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The game’s opening goal came after some patient build up play by the Blues with Osman switching play from left to right, feeding the excellent Seamus Coleman. The Irishman moved the ball inside for Osman and with City standing off him – as they did later for the Jelavic goal – the pint sized schemer was able to pop a cracker into the top corner of block headed gaming enthusiast Joe Hart’s net.  Mancini then switched to a back four prior to half time with Zabaleta pushing out to right back, Milner pushing into midfield and Silva moving to left midfield.

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Post Red Card

With a man disadvantage, Operation Goodison lockdown commenced with more of a focus on the defensive game than the previous full throttle attacking overload from the first half.  Moyes withdrew Fellaini into a deeper midfield role and Osman pushed out to the left flank with Anichebe thus increasingly isolated, feeding predominantly of long balls which he did superbly. The less dynamic Naismith was brought on for Mirallas presumably for his better defensive capabilities particularly as an aerial outlet.  Credit must go to the much maligned Scot as his industry was crucial in winning the ball back for Fellaini to tee up Jelavic for goal two.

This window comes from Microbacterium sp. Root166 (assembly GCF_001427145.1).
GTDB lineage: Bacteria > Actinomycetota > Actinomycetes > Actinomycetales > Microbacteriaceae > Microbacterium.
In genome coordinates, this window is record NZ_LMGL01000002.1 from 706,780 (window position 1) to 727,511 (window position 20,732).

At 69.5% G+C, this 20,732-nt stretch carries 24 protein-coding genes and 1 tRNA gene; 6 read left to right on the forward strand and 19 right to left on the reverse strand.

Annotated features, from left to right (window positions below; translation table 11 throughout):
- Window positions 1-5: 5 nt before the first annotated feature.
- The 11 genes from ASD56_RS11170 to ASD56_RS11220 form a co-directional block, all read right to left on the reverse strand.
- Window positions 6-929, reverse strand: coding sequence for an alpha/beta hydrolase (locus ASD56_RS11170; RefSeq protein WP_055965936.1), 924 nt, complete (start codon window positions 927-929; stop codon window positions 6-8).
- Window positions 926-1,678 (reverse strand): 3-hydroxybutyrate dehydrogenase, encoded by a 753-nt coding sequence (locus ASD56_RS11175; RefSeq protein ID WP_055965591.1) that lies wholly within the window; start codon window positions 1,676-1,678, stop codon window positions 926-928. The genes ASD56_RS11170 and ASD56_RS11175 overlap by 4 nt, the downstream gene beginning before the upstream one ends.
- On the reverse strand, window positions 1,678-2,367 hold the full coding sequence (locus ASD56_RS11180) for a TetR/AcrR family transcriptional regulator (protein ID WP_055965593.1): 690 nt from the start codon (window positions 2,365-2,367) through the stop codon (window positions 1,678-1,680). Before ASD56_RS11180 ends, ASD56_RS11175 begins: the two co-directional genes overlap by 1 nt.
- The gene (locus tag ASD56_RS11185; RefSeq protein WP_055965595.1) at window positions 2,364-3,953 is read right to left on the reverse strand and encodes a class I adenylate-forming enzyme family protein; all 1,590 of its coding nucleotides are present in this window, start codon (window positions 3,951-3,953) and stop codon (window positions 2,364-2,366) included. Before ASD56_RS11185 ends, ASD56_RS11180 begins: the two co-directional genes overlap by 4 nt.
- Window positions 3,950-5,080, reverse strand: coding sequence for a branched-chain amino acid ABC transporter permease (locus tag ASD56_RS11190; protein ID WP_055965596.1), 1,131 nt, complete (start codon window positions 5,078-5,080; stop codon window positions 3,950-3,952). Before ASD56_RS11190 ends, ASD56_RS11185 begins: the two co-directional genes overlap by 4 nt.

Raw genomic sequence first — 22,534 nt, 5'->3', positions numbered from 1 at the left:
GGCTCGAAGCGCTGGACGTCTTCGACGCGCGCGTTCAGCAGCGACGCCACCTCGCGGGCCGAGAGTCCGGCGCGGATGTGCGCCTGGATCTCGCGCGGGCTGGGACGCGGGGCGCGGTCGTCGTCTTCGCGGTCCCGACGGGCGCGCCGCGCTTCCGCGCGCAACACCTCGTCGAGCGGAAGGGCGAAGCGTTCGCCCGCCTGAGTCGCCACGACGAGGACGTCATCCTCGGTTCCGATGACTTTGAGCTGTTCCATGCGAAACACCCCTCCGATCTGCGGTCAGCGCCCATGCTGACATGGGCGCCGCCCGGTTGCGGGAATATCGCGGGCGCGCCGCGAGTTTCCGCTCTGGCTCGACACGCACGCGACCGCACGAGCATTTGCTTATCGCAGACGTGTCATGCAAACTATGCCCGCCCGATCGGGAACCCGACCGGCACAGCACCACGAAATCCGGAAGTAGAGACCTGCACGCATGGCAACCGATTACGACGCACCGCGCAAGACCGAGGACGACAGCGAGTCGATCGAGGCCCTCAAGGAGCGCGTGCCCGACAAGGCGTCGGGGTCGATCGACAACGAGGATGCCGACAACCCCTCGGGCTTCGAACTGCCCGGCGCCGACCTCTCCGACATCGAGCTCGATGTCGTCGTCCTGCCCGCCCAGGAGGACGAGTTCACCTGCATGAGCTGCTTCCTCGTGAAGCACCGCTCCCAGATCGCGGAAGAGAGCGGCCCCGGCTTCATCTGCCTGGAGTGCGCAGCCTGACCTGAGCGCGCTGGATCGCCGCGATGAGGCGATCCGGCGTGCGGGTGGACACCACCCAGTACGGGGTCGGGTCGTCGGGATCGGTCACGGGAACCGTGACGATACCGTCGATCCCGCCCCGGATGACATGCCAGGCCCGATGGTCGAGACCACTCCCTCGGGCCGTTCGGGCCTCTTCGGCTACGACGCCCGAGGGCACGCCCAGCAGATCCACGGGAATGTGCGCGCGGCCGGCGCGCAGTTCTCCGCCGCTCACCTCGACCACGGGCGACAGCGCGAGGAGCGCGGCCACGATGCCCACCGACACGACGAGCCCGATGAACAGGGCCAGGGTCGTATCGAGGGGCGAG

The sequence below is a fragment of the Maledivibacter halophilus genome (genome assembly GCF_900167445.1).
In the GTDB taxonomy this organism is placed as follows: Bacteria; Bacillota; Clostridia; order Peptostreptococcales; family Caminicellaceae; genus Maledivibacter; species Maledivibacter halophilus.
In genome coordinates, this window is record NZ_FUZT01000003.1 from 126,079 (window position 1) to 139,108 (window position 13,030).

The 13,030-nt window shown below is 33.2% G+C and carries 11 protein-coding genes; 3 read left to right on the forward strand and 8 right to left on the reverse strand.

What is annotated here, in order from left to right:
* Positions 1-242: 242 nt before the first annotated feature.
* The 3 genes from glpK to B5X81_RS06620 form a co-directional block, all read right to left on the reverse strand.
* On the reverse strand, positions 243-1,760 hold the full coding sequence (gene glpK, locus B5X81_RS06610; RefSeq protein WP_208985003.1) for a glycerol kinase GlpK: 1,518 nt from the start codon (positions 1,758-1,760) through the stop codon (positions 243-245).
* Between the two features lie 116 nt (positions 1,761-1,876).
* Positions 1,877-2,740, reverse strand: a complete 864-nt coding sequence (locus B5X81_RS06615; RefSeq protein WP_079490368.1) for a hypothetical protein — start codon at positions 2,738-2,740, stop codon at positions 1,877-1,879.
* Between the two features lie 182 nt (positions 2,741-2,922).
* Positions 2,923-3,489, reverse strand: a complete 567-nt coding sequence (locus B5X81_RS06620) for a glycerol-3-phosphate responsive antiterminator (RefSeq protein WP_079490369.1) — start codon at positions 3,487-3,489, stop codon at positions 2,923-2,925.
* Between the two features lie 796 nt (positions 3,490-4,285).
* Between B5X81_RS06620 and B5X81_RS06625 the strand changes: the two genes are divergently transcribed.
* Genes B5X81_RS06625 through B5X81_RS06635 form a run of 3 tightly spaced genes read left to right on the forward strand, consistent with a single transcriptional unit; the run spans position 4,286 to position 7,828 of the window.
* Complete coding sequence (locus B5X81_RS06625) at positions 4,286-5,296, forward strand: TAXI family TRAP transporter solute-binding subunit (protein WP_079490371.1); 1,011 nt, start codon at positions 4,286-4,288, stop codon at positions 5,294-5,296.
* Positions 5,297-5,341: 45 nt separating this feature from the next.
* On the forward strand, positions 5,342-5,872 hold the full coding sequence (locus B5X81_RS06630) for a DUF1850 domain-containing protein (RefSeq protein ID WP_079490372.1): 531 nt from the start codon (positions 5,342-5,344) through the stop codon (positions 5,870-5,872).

City brought on Nasri to play through the middle in place of the awful Gareth Barry in a bid to give their passing a bit more depth and incision which worked to an extent. City unsurprisingly swelled possession in the last 30 mins and with more space to manoeuvre in the centre of the pitch for the likes of Silva and Nasri chances became more frequent with 9 of their 17 opportunities coming within this time period.

As the game developed we relied increasingly on the lion hearted running of Seamus Coleman,  who made more successful dribble than anyone on the pitch. Goodness knows what slow releasing energy foodstuffs they feed the young wingback at Finch Farm for his breakfast. With most players dead on their feet in the dying embers of the battle, Coleman’s late bursts where the football equivalent of a withered clubber re-energised at dawn courtesy of an ill judged double drop of love beans. Alexsander Kolorov will certainly be happy to see the back of him.


Just as last week was a microcosm of the negative aspects of Moyes, today provided a reminder of the good things with hard work, bloody minded determination combined with quality and a streetwise cunning in the important zones.